Computer and Robot Vision Research

One of my areas of research has been computer vision for robotic applications. Computer vision is not only a fascinating field of study, but it has a numerous beneficial applications. Vision is a rich sensing modality capable of providing detailed feedback suitable for monitoring and control, particularly useful in unstructured environments. Computer vision equips robots with the sensory feedback necessary to help automate the drudgery of repetitive tasks. It has applications in product inspection, material sorting, quality assurance, and assembly. It has important environmental applications such as satellite remote sensing and environmental monitoring. Computer vision helps robots operate reliably in situations where it is not practical or safe for a human to be present including hostile environments such as humanitarian de-mining, hazardous waste clean-up, and space exploration. Computer vision can also serve human well-being in applications like lane-departure warning systems, collision avoidance, medical imaging, and search and rescue. Computer vision has vast opportunities to be directed towards the public good.

One area of my research has focused on computer vision using machine learning (ML). For example, subspace vision techniques operate by "learning" the appearance or position of an object and therefore do not rely on having predefined models. Another approach to machine learning is support vector machines (SVMs) which can also be applied to computer vision. Some of my research has explored the use of SVMs for classifying objects or obstacles in an image. Given a data set, an SVM attempts to identify a hyperplane which separates different classes of data. The hyperplane is then used as a classification boundary to predict which class a data point belongs. The SVM provides a powerful tool for pattern recognition in a variety of computer vision applications. One application which has been explored in our research is the use of SVMs to identify obstacles for mobile robots. Another area which has been explored is the application of SVMs for the visual sorting of recyclable goods, an example of computer vision being directed towards environmental sustainability and eliminating the drudgery of hand-sorting.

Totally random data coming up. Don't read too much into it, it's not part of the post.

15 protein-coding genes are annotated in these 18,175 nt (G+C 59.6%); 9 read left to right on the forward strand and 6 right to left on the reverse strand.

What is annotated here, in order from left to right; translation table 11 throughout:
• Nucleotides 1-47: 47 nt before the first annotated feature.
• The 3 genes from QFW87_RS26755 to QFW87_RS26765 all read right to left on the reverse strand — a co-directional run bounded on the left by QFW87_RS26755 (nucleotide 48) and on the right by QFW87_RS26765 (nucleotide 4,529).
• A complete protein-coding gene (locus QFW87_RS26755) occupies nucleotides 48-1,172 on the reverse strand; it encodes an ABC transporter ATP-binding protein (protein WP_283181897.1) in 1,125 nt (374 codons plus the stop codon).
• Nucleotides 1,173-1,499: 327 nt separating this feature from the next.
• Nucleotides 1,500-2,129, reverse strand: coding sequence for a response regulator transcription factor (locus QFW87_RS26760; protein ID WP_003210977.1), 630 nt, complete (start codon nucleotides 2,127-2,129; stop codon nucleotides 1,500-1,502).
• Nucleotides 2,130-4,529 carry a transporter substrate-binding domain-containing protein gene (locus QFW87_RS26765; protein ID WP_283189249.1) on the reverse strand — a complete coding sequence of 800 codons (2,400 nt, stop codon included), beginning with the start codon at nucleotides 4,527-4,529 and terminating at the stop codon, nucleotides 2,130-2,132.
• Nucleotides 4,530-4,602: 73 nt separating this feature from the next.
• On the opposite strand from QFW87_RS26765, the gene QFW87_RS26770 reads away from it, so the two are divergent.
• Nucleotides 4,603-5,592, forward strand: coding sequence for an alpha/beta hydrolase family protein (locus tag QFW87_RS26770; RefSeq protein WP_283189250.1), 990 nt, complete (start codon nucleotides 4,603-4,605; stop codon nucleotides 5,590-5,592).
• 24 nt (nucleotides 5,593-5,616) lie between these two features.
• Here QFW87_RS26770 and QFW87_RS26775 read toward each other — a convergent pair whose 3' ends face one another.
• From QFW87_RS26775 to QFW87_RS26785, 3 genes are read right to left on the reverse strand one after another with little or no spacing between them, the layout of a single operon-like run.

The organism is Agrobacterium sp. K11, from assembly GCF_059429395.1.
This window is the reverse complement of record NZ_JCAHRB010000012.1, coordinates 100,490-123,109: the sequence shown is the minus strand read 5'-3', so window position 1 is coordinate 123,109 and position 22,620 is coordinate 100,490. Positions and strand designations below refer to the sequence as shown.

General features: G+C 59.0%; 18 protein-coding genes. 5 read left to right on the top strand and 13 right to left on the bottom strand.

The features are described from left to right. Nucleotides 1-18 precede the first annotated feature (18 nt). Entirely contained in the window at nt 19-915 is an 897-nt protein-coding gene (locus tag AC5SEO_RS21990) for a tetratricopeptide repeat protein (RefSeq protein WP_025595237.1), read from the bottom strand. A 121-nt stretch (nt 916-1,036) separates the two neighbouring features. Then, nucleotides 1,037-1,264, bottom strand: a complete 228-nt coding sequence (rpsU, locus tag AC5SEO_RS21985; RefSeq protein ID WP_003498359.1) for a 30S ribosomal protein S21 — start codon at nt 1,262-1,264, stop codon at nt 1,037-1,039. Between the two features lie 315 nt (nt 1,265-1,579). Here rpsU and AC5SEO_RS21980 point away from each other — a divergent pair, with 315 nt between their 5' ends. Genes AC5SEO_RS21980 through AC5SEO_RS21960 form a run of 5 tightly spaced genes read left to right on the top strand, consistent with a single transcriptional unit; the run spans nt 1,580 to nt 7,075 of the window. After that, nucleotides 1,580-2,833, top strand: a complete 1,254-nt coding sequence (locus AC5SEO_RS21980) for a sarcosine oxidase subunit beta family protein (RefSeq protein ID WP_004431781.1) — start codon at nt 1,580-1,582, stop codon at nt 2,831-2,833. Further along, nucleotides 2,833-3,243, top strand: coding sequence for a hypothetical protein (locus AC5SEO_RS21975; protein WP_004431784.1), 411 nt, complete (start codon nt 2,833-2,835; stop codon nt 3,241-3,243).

Robot in the hallway Other research has explored the use of FPGAs (Field Programmable Gate Arrays) for computer vision. The large amount of data and computations in computer vision applications can present a challenge for conventional microcomputers. Performing real-time image processing on a typical video signal can be likened to "drinking from a firehose". FPGAs can exploit the parallelism found in computer vision tasks much better than conventional CPUs. FPGAs can be readily designed with custom parallel digital circuitry tailored for performing various image processing tasks making them well-suited for high-speed, real-time vision processing systems.

Robot grabbing my tie Another area of interest is exploring GPUs (Graphical Processing Units), whose highly parallel structure makes them effective for certain computer vision tasks. For example, the CUDA (Compute Unified Device Architecture) is a parallel computing architecture developed by NVidia that can be programmed to executed numerous threads simultaneously. Architectures like CUDA are atttractive for tackling highly parallel computer vision tasks that require real-time performance.

Robot in the lab Most of my research would not be possible without the help of capable students. Some of selected publications are listed below (* denotes student researchers):

Some EV and power electronics publications

For a time, my research and work focused on power electronics for use in electric vehicle (EV) applications (before it was cool). My work focused mostly on the design of embedded systems and power electronics for traction drive systems. Here are a few publications related to that work: